Let’s start our analysis where Goreham examines the faulty hypothesis of Climatism: the idea that man-made CO2 dangerously influences the climate. It is true that water vapor, CO2, methane, and other trace gases are known to exert a “greenhouse” warming effect upon the Earth. However, as CO2 increases, its greenhouse effect diminishes logarithmically, so that increasing levels of CO2 have a diminishing warming effect. He uses analogy to make his point:

Just as adding more blankets to the first blanket on your bed provides a diminishing warming benefit, adding more CO2 to the atmosphere has a declining warming effect. Doubling of atmospheric CO2 from 280 parts per million to 560 parts per million, whether from natural or man-made causes, would by itself increase Earth’s surface temperature by only 1.2°C.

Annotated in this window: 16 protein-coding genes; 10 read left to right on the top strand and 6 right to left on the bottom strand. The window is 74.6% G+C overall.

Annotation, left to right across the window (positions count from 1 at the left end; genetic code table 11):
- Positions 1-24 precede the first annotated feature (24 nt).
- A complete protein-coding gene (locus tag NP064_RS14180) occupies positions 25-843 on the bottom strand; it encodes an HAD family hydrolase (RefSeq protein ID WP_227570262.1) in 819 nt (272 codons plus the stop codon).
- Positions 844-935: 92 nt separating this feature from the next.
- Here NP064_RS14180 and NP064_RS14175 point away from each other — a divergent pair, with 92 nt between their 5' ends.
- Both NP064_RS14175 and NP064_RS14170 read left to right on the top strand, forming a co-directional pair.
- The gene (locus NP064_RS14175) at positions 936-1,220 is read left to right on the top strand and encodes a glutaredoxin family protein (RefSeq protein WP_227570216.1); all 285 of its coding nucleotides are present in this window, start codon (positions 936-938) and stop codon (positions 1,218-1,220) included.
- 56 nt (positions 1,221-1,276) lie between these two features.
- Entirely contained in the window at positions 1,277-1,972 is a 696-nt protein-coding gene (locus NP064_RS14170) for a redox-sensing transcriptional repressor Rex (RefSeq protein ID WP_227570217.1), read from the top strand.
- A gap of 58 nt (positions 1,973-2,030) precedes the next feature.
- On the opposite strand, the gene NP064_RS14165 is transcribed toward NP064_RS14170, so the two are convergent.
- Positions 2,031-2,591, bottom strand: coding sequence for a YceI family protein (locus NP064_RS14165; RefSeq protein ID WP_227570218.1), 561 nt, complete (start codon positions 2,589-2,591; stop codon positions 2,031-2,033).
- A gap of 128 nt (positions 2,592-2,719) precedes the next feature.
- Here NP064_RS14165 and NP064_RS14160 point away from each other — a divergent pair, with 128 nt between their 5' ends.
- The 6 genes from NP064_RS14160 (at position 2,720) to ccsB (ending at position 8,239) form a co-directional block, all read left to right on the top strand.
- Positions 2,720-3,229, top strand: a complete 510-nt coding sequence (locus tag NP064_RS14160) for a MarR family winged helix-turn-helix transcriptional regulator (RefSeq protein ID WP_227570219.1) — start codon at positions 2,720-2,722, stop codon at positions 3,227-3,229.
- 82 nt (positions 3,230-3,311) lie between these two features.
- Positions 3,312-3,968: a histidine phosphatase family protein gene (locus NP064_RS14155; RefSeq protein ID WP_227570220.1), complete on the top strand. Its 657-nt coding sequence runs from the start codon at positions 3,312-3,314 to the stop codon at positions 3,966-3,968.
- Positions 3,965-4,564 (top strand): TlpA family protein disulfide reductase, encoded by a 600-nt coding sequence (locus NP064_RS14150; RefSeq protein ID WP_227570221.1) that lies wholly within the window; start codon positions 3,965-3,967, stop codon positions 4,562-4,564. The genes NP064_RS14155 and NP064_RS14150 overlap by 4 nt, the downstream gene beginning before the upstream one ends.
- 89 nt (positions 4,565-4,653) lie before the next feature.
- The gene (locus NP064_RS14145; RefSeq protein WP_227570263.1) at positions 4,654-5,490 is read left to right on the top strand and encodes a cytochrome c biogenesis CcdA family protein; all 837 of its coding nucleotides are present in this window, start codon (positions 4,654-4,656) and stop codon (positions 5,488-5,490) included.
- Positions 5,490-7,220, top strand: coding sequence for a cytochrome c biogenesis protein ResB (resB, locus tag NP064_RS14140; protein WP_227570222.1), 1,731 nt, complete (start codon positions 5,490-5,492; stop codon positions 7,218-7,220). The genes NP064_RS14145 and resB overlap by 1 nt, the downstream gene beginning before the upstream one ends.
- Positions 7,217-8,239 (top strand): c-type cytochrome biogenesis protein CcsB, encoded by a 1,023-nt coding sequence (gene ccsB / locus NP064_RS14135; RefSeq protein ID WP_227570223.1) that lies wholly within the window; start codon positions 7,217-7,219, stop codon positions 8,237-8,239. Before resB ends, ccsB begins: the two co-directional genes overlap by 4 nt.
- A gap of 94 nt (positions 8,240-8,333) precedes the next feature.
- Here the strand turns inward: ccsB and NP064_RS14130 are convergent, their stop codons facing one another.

It is also true that the atmospheric concentration of CO2 has risen over the last 50 years, from 315 parts per million in 1958 to 392 parts per million today — about a 24 percent increase, with only a minimal warming effect.

But what is causing that increase? Man currently releases into the atmosphere about 22 billion tons of CO2 per year. That may seem like a large amount — but in what context? Natural forces all around us — decaying plants and trees, volcanoes, ocean out-gassing of CO2, etc. — release into the atmosphere an estimated 781 billion tons of CO2 per year, which is roughly counterbalanced by an estimated re-absorption of 788 billion tons of CO2 per year into living plants and into the oceans. Man’s CO2 output per year is less than three percent of the totals released by the combination of all natural forces and man — about 803 billion tons.